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Over Half of Young American Kids Have Lead in Their Blood. There’s A Plan to Fix it

Lead exposure can lead to long-term developmental issues in children, but this new plan may not be enough.

The newly passed infrastructure bill contains billions of dollars to support public works — including $15 billion to replace lead pipes. Lead pipes, scattered in cities and towns across the country, are a major public health scourge, especially for children. But while this money will go a long way toward fixing the issue, some experts also say it isn’t enough.

What’s In the Bill?

The new infrastructure bill allocates $15 billion over the next five years to replace lead pipes across the country. The bill also has another $200 million over the same period to help schools eliminate lead contamination in their water.

A tweet from Housing and Urban Development Secretary Marcia Fudge acknowledges this funding and notes specifically that lower-income communities generally face greater consequences from lead in drinking water. The bill specifically states that priority for addressing lead contamination in drinking water will go to lower-income and disadvantaged households.

Why Do We Need to Do This?

Lead, when ingested, is a toxin that can lead to long-term health issues, particularly in kids — including developmental issues, nervous system damage, and behavioral issues, according to the CDC.

But lead contamination in drinking water is a widespread and serious issue. In many cities, both public pipes and pipes inside people’s homes are made with lead. For example, a quick perusal of a lead pipe map in Washington, DC shows that many homes in the city likely have lead in both the public and private side of their water supply.

Similar maps in places like Boston, Denver, and New York show that many homes continue to have potential lead exposures in their piping. Other cities have also been the subject of reporting on lead water issues, including the infamous public health crisis in Flint, Michigan.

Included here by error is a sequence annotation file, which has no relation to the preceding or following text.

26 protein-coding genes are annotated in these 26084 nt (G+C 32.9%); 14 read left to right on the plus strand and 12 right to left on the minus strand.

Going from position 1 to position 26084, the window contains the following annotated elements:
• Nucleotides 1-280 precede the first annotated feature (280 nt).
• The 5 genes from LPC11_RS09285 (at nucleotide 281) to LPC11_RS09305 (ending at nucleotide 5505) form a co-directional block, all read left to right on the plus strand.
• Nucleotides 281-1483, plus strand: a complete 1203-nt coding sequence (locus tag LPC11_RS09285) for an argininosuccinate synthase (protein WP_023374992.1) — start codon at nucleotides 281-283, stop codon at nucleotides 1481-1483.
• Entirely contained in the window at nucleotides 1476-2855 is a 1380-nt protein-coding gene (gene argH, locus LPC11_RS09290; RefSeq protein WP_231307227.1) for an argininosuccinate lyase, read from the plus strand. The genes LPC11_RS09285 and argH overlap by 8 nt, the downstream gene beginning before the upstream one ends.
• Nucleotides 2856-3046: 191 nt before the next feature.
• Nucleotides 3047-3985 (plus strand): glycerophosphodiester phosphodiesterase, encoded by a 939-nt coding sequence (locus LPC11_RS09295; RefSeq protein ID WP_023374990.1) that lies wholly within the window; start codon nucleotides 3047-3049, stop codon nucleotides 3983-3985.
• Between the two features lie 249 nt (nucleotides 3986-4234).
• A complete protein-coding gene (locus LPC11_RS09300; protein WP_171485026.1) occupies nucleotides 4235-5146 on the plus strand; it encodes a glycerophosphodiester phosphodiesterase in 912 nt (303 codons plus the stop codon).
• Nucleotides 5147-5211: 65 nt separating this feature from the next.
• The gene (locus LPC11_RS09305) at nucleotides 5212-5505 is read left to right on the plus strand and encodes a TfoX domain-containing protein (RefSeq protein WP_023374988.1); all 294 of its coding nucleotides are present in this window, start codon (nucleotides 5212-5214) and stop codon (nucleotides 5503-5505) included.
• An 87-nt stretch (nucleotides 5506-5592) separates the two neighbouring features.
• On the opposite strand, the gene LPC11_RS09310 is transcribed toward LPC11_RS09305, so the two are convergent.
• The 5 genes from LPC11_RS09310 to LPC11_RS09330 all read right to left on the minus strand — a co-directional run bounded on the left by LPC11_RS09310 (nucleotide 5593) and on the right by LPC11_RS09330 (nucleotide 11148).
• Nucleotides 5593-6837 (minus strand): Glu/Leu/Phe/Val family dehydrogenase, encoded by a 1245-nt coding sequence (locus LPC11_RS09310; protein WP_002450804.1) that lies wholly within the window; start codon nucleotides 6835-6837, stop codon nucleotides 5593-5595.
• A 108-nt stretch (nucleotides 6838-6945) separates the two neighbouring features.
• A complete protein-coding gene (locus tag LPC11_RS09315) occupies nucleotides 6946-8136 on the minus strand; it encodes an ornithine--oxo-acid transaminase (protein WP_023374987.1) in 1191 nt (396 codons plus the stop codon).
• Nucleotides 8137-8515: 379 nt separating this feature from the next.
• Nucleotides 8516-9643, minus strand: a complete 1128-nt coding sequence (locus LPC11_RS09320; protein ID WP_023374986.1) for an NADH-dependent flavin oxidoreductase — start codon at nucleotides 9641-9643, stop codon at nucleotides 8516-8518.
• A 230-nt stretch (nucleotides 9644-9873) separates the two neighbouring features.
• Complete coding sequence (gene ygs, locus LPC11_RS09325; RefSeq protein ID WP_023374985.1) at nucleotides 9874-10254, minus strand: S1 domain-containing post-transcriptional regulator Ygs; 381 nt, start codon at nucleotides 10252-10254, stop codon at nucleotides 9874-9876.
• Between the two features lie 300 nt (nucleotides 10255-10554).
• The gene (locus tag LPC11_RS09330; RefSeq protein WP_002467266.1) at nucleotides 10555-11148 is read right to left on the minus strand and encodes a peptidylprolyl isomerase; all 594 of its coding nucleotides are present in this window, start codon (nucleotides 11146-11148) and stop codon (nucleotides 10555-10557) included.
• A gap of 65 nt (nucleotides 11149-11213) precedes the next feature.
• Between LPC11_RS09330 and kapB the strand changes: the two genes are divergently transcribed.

A recent study found that over half of American kids younger than 6 years old have detectable levels of lead in their blood. Zipcodes in majority Black and Hispanic areas also had a higher percentage of kids with detectable levels of lead than zip codes in majority-white areas. There is no “safe” level of lead in blood.

Will This Bill Fix the Problem?

In short — probably not. According to the Brookings Institute, replacing all the lead pipes in the country would probably cost between $28 and $47 billion. Thus, while this $15 billion is definitely a step in the right direction, it’s likely insufficient. Originally, President Biden had proposed $45 billion in funding for lead pipe replacement, Brookings notes.

This gap has not gone unnoticed by some lawmakers, either. Representative Alexandria Ocasio-Cortez of New York tweeted her concern about this issue over the weekend after the infrastructure bill passed, specifically calling out the President for stating that every kid will now have lead-free water.

“We shouldn’t promise all lead pipes will be fixed if that is not the case. Some will, most won’t. We must push for BBB,” tweeted Ocasio-Cortez, referring to the Build Back Better bill, a larger spending package currently working through Congress. At least one version of that bill allocates $30 billion for lead pipe replacements, although a final deal has not been made or passed.

In addition, lead exposure in kids comes from more than just pipes. Lead-based paint and dust are the most common exposures to lead in the country, according to the CDC. The President has proposed funding programs to reduce exposure to lead paint via the larger spending package as well.

What Can I Do to Reduce Lead Exposure?

If you’re worried about whether lead pipes exist in your home, you can check out your local water utility or environmental protection agency’s website to see if they have any information like the maps referenced above. You can also use this test from NPR to help determine if you have lead pipes — but be prepared to find your water meter.

Knowing the age of your house can also help you understand your potential exposure, as lead pipes were banned after 1986 in the United States, according to the Brookings Institution. So, if your home was built after that date, you won’t have any lead on the private side of your water pipes. But many older buildings and buildings connected to old water mains still have lead in their water — Brookings notes that approximately 7% of households on a water system have potential lead exposures.

Similar rules go for paint and dust — older homes are more likely to have lead paint, which was banned in 1978. The CDC says that you can check for chipping and peeling, as well rubbing that could create dust, and have your home tested by a professional if you’re concerned.

If you have or suspect an exposure to lead, you can also get you and/or your child’s blood tested. The CDC says that discussing these results with a doctor can help you figure out any potential next steps.